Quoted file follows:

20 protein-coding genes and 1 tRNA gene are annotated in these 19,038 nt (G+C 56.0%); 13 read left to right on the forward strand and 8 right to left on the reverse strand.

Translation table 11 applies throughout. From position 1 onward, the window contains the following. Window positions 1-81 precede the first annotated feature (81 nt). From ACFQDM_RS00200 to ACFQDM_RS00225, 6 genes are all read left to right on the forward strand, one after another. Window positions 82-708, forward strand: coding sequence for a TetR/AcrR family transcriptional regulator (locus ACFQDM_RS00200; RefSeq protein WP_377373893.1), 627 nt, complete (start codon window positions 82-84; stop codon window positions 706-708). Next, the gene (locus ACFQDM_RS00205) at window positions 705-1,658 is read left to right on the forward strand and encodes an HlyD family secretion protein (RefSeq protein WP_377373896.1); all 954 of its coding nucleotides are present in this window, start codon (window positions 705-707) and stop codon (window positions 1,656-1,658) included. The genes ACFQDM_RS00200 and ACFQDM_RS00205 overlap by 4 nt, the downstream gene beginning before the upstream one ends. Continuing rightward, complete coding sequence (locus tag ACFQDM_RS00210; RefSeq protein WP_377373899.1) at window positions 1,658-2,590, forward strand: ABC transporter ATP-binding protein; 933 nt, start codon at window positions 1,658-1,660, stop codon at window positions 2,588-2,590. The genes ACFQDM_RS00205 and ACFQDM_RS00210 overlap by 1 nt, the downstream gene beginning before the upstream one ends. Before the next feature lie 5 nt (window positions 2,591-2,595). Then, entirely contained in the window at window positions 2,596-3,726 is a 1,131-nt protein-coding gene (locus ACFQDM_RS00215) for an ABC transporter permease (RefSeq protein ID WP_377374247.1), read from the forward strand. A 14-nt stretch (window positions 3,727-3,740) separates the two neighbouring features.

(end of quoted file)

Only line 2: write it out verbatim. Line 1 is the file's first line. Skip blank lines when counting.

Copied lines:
Translation table 11 applies throughout. From position 1 onward, the window contains the following. Window positions 1-81 precede the first annotated feature (81 nt). From ACFQDM_RS00200 to ACFQDM_RS00225, 6 genes are all read left to right on the forward strand, one after another. Window positions 82-708, forward strand: coding sequence for a TetR/AcrR family transcriptional regulator (locus ACFQDM_RS00200; RefSeq protein WP_377373893.1), 627 nt, complete (start codon window positions 82-84; stop codon window positions 706-708). Next, the gene (locus ACFQDM_RS00205) at window positions 705-1,658 is read left to right on the forward strand and encodes an HlyD family secretion protein (RefSeq protein WP_377373896.1); all 954 of its coding nucleotides are present in this window, start codon (window positions 705-707) and stop codon (window positions 1,656-1,658) included. The genes ACFQDM_RS00200 and ACFQDM_RS00205 overlap by 4 nt, the downstream gene beginning before the upstream one ends. Continuing rightward, complete coding sequence (locus tag ACFQDM_RS00210; RefSeq protein WP_377373899.1) at window positions 1,658-2,590, forward strand: ABC transporter ATP-binding protein; 933 nt, start codon at window positions 1,658-1,660, stop codon at window positions 2,588-2,590. The genes ACFQDM_RS00205 and ACFQDM_RS00210 overlap by 1 nt, the downstream gene beginning before the upstream one ends. Before the next feature lie 5 nt (window positions 2,591-2,595). Then, entirely contained in the window at window positions 2,596-3,726 is a 1,131-nt protein-coding gene (locus ACFQDM_RS00215) for an ABC transporter permease (RefSeq protein ID WP_377374247.1), read from the forward strand. A 14-nt stretch (window positions 3,727-3,740) separates the two neighbouring features.